1. Any dry dehiscent fruit derived from two or more many-seeded fused carpels (see illustration at fruit). Capsular fruits are classified by the nature of dehiscence and the number of carpels in each fruit. For example, if dehiscence is along the dorsal suture the capsule is loculicidal, as in willow herbs (Epilobium), and if along the septa, septicidal, as in St John's worts (Hypericum).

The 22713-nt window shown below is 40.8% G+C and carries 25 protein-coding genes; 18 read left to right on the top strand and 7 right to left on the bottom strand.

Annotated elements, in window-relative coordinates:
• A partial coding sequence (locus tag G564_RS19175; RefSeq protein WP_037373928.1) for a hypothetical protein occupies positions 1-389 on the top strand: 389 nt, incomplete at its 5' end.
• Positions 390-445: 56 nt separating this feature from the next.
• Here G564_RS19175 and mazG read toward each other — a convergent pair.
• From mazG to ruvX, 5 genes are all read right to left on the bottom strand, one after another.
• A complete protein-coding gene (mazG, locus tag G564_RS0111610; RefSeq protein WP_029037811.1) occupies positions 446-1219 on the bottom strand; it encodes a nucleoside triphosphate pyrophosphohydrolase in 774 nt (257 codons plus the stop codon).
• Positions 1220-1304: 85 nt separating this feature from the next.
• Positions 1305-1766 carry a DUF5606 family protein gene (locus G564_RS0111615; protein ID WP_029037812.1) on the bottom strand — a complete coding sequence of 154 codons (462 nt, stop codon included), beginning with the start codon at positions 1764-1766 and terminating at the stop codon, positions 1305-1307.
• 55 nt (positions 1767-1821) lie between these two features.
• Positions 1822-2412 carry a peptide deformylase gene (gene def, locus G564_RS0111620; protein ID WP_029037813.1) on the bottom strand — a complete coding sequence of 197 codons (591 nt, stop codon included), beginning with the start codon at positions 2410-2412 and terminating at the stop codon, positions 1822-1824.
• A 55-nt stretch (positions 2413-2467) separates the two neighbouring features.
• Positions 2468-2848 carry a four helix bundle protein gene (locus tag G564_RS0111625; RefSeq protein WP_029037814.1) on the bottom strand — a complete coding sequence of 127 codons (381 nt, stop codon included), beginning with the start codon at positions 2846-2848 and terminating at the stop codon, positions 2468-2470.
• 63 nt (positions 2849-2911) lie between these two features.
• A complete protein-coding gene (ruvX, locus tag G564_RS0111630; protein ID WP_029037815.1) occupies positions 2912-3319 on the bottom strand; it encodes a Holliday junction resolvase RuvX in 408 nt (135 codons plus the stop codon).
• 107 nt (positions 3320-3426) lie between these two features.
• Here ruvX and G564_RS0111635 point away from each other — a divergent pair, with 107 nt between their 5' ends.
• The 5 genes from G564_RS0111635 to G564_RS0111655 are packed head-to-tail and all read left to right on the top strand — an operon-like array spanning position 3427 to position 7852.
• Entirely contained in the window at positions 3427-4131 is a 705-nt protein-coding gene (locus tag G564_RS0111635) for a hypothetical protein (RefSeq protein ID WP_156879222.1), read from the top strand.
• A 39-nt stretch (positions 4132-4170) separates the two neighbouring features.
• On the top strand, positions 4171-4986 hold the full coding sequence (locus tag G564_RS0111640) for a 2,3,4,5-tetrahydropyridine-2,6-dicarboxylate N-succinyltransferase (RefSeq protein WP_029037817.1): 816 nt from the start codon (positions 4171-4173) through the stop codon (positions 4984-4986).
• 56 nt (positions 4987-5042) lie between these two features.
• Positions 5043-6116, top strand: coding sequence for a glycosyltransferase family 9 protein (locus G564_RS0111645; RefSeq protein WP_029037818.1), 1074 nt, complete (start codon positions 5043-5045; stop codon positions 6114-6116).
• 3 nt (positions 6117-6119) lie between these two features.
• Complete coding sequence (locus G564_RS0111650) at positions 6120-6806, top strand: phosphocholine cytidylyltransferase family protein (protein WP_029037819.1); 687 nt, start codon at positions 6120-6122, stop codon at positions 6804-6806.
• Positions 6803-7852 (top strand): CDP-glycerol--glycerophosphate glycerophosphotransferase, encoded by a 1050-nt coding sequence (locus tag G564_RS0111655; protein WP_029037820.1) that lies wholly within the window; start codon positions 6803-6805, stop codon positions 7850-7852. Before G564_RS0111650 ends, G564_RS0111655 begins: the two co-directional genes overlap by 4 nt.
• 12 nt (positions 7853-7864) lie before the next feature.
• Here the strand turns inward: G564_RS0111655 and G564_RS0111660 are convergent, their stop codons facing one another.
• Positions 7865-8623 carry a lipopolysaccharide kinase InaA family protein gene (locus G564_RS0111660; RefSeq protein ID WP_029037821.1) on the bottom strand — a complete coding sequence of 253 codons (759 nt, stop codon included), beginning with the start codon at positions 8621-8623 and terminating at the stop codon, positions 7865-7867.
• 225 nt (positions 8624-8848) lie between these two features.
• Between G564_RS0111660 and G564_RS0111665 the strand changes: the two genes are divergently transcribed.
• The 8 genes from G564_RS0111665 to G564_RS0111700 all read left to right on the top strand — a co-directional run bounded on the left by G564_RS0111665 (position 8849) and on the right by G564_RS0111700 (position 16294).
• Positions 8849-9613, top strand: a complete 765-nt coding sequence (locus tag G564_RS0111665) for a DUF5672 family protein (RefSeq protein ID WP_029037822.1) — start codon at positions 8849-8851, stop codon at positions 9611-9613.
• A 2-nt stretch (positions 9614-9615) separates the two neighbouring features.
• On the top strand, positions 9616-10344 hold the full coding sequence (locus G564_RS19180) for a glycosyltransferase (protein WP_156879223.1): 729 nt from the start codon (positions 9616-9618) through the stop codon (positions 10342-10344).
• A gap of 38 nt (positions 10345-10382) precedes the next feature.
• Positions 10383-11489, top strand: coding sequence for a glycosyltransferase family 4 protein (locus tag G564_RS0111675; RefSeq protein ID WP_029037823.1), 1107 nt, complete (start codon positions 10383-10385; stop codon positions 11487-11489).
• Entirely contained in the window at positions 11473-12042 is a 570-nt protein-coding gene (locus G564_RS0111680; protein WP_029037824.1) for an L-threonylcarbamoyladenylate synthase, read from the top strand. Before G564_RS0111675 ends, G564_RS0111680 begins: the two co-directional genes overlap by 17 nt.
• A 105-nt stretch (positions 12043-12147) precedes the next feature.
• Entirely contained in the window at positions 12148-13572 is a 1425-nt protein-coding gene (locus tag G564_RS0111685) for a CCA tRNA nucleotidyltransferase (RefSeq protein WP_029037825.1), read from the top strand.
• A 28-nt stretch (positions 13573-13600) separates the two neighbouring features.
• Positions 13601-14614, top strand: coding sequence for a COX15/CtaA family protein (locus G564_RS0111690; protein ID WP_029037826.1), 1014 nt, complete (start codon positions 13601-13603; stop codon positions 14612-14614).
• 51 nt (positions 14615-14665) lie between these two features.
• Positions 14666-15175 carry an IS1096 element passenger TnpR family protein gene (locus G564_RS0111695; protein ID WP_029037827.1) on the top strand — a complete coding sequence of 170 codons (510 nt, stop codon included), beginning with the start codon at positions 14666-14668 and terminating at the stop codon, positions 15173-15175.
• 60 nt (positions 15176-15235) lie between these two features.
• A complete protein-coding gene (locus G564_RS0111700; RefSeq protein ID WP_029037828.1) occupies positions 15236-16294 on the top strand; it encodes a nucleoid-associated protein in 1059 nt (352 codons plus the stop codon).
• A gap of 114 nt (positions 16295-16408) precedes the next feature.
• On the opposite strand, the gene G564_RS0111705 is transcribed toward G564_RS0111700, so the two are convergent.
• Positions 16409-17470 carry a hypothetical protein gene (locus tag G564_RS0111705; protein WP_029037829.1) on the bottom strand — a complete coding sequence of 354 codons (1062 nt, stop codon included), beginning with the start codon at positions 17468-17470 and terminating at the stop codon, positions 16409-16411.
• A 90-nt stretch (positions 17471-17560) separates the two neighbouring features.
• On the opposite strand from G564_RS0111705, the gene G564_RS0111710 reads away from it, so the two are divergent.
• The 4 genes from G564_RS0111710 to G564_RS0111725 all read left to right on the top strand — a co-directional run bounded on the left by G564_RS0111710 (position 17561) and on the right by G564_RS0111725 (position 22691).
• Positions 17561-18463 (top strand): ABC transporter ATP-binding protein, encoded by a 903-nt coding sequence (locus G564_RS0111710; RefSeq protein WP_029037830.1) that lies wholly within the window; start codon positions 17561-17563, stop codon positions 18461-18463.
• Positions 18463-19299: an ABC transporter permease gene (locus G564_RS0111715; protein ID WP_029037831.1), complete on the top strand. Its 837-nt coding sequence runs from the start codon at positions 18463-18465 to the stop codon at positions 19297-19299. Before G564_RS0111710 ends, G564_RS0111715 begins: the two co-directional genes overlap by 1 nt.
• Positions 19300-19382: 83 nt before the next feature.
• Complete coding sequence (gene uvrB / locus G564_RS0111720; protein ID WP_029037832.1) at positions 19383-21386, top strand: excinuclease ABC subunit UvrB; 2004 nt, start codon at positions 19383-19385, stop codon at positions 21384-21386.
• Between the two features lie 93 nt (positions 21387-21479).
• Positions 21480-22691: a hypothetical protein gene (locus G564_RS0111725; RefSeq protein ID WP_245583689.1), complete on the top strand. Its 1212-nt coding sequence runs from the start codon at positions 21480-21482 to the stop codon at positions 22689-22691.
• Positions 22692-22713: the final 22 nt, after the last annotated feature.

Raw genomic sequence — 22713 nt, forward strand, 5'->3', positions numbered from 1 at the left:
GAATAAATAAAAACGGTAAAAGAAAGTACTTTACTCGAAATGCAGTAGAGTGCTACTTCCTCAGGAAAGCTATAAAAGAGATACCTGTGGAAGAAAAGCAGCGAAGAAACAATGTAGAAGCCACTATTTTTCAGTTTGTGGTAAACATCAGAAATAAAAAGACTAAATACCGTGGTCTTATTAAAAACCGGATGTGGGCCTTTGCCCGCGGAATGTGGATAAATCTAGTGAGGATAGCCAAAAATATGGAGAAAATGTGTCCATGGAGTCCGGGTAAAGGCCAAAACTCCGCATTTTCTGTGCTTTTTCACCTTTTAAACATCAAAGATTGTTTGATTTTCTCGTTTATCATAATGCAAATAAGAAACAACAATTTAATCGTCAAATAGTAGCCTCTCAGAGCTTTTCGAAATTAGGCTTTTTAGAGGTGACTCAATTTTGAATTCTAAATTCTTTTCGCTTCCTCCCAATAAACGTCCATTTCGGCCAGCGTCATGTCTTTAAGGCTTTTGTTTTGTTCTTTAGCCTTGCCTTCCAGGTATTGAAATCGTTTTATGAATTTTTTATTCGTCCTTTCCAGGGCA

2. The structure containing the spores of the *sporophyte
generation in mosses, liverworts, and ferns, the wall of which may be uni- or multicellular. The capsule is borne on the end of a stalk and may rupture by a variety of mechanisms.
3. A transparent layer of gelatinous or mucilaginous material that envelops some bacterial cells. The polysaccharides of the capsule are often characteristic of a species. Polypeptides may also be present. In some species the capsules hold together a number of bacteria, forming a structure termed a zoogloea.